Asking 2nd term, Obama says nation will recover

CHARLOTTE, N.C. (AP) – His re-election in
doubt, President Barack Obama conceded only halting progress Thursday
night toward fixing the nation's stubborn economic woes but vowed in a
Democratic National Convention finale, “Our problems can be solved, our
challenges can be met.”

“Yes, our path is harder – but it leads to a
better place,” he declared in a prime-time speech to convention
delegates and the nation, blending resolve about rescuing the nation
from near economic catastrophe with stinging criticism of Republican
rival Mitt Romney's own proposals.

Widely viewed as reserved, even aloof, Obama
acknowledged “my own failings” as he asked for a second term, four years
after taking office as the nation's first black president.

Citing progress toward recovery, he said,
“After a decade that was defined by what we bought and borrowed, we're
getting back to basics and doing what America has always done best:
We're making things again.”

“Four more years,” delegates chanted over and
over as the 51-year-old Obama stepped to the podium, noticeably grayer
than he was as a history-making candidate for the White House in 2008.

First Lady Michelle Obama and the couple's
daughters, Malia and Sasha, joined the president on stage in the moments
after the speech, followed by other family members and Vice President
Joe Biden and his wife. Strains of “Only in America” filled the hall as
confetti filled the air.

Obama's speech was the final act of a pair of
highly scripted national political conventions in as many weeks, and
the opening salvo of a two-month drive toward Election Day that pits
Obama against Romney, the former governor of Massachusetts.

Not only economic proposals will settle a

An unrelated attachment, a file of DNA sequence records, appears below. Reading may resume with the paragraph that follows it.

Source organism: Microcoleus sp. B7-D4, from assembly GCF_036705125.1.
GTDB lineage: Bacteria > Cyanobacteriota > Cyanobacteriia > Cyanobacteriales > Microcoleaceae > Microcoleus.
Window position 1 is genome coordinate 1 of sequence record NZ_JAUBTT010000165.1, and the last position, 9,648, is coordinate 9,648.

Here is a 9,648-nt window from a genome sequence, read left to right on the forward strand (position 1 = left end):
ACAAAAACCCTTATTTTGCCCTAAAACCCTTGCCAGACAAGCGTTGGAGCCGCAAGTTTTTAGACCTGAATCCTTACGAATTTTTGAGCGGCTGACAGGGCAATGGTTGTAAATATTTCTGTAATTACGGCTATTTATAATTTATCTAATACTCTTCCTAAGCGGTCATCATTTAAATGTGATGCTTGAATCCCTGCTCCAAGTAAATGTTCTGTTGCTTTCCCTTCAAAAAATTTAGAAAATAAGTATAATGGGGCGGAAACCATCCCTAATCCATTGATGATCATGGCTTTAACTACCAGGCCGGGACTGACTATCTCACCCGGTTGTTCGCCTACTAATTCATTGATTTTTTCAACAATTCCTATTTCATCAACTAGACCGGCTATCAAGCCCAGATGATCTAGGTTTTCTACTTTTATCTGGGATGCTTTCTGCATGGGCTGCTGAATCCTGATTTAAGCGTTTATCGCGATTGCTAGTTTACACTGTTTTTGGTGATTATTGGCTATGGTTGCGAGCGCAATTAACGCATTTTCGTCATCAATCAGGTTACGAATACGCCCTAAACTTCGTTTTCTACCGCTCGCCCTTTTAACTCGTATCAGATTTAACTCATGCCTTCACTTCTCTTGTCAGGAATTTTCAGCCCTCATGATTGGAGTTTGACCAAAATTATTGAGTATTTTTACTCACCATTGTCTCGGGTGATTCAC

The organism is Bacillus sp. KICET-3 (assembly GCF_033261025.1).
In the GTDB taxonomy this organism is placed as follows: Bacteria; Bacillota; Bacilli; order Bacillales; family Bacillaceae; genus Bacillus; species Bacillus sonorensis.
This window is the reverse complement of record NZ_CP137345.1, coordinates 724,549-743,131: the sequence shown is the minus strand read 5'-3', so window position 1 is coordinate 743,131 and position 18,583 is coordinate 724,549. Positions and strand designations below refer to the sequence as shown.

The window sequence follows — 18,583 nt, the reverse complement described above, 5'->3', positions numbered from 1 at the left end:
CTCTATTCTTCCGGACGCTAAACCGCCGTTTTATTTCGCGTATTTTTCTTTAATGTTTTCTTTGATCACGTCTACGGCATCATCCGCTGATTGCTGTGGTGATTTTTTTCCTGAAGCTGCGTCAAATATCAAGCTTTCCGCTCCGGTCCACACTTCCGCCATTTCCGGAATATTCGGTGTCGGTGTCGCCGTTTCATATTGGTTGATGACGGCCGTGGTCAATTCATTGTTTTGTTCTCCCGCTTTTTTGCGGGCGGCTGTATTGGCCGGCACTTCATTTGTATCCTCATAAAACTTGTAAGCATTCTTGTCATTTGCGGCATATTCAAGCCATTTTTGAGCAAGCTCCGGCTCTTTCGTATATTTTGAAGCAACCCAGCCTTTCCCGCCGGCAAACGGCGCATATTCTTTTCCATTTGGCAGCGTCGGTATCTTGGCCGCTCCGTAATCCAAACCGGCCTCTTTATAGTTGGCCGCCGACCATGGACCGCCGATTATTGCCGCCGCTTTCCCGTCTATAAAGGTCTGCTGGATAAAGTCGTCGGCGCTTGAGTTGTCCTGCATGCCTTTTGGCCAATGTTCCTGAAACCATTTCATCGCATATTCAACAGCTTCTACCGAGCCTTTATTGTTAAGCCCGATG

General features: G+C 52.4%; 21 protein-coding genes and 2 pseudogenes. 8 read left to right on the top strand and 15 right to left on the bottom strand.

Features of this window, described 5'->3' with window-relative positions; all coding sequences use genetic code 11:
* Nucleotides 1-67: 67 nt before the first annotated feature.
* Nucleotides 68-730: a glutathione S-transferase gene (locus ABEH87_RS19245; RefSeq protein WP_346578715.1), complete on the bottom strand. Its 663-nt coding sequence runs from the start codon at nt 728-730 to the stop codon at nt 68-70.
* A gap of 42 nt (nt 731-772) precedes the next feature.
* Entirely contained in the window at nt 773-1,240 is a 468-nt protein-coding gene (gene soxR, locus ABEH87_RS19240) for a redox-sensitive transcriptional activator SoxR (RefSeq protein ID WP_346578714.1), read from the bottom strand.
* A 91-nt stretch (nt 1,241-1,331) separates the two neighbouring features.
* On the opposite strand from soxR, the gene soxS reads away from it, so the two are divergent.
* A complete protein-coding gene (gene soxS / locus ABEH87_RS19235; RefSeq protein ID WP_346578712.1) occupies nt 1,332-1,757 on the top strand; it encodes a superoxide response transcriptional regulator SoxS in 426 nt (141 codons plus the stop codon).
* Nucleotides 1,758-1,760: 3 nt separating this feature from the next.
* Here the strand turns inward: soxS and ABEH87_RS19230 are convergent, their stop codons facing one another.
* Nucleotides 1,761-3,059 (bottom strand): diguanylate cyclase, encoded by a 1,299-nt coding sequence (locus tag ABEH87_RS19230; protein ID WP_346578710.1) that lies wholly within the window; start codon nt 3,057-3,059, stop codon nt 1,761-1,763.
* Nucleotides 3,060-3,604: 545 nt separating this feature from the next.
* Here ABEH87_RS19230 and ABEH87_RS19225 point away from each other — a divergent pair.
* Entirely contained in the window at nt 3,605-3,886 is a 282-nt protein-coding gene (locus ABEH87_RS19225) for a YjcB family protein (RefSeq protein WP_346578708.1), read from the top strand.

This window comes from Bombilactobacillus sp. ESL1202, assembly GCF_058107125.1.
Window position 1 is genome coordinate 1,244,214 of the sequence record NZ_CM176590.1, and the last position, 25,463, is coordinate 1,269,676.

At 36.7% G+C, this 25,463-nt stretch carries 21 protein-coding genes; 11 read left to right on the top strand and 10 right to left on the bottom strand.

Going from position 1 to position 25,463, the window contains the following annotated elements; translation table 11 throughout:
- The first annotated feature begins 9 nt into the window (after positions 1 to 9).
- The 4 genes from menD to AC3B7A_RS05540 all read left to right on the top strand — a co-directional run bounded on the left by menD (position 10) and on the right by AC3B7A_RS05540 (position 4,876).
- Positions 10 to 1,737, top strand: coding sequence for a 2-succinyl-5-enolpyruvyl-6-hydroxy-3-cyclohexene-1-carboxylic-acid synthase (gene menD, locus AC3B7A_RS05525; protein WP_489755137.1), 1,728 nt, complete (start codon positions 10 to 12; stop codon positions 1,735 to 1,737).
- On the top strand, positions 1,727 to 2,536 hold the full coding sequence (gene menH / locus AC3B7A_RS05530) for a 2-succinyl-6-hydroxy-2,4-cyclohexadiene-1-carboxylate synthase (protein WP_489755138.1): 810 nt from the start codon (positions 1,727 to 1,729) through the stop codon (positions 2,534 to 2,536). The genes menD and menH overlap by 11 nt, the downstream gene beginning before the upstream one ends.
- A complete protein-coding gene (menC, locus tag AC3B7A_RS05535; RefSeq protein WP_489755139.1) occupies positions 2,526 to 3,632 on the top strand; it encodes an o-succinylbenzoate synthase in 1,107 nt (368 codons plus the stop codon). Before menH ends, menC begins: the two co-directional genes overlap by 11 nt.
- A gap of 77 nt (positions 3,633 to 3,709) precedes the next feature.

tight contest for the White House in a dreary season of economic
struggle for millions, but also campaign cash.

There, Romney holds an advantage for sure.
His campaign has purchased about $4.5 million in television advertising
for the next several days, according to officials who track such
spending. Obama, by contrast, emailed a fundraising appeal to supporters
two hours before his convention speech.

Biden preceded Obama at the convention podium
and proclaimed, “America has turned the corner” after experiencing the
worst economic crisis since the Great Depression.

Obama didn't go that far in his own remarks, but he said firmly, “We are not going back, we are moving forward, America.”

With unemployment at 8.3 percent, the
president said the task of recovering from the economic disaster of 2008
is exceeded in American history only by the challenge Franklin Delano
Roosevelt faced when he took office in 1933.

“It will require common effort, shared
responsibility and the kind of bold persistent experimentation” that FDR
employed, Obama said.

In an appeal to independent voters who might
be considering a vote for Romney, he added that those who carry on
Roosevelt's legacy “should remember that not every problem can be
remedied with another government program or dictate from Washington.

He said, “The truth is, it will take more than a few years for us to solve challenges that have built up over the decades.”

The Romney campaign was dismissive as Democrats completed their convention.

“Americans will hold President Obama
accountable for his record – they know they're not better off and that
it's time to change direction,” Matt Rhoades, the challenger's campaign
manager, said in a statement.

In the run-up to Obama's speech, delegates
erupted in tumultuous cheers when former Arizona Rep. Gabrielle
Giffords, grievously wounded in a 2011 assassination attempt, walked
onstage to lead the Pledge of Allegiance. The hall grew louder when she
blew kisses to the crowd.

And louder still when huge video screens